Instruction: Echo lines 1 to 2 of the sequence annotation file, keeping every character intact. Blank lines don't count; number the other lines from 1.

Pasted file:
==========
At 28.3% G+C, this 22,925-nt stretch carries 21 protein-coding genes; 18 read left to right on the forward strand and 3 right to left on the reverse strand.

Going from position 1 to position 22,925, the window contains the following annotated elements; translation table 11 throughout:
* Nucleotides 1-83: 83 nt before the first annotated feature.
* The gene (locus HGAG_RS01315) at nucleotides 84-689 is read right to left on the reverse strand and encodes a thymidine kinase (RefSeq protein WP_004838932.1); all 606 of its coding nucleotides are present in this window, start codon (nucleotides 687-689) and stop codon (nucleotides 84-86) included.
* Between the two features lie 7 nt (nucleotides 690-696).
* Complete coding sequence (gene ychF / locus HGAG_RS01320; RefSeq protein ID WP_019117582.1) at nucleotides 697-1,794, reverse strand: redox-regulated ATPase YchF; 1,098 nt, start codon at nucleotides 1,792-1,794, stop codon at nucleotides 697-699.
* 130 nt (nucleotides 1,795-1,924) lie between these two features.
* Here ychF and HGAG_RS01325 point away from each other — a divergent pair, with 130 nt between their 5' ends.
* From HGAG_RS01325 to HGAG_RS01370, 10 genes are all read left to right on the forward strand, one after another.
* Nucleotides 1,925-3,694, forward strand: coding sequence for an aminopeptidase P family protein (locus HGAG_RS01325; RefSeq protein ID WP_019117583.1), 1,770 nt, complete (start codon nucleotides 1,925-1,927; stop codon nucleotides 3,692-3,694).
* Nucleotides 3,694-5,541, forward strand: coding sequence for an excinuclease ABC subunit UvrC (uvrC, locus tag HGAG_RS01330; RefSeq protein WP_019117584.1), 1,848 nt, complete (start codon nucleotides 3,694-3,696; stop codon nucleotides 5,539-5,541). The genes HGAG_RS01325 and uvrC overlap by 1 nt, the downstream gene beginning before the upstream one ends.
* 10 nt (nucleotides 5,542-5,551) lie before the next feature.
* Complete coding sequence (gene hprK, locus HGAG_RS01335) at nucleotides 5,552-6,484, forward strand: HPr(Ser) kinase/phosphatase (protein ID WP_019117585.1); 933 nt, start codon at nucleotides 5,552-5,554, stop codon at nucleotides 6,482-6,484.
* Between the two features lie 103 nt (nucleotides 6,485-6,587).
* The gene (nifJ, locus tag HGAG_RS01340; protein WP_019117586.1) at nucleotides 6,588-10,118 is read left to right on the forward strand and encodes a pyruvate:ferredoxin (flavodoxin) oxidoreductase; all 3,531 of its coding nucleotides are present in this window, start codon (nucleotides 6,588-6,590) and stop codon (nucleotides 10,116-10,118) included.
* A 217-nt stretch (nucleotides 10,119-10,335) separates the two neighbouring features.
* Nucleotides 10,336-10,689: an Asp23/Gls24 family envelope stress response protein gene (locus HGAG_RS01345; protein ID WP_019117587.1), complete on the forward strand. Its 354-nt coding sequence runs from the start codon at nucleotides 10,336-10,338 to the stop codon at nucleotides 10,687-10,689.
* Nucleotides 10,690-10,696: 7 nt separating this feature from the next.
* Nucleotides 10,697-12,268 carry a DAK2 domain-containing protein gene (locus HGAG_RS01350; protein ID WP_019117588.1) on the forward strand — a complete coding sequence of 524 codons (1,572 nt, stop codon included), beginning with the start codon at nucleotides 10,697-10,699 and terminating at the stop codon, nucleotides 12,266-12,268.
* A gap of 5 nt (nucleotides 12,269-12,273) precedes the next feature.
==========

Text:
At 28.3% G+C, this 22,925-nt stretch carries 21 protein-coding genes; 18 read left to right on the forward strand and 3 right to left on the reverse strand.

Going from position 1 to position 22,925, the window contains the following annotated elements; translation table 11 throughout: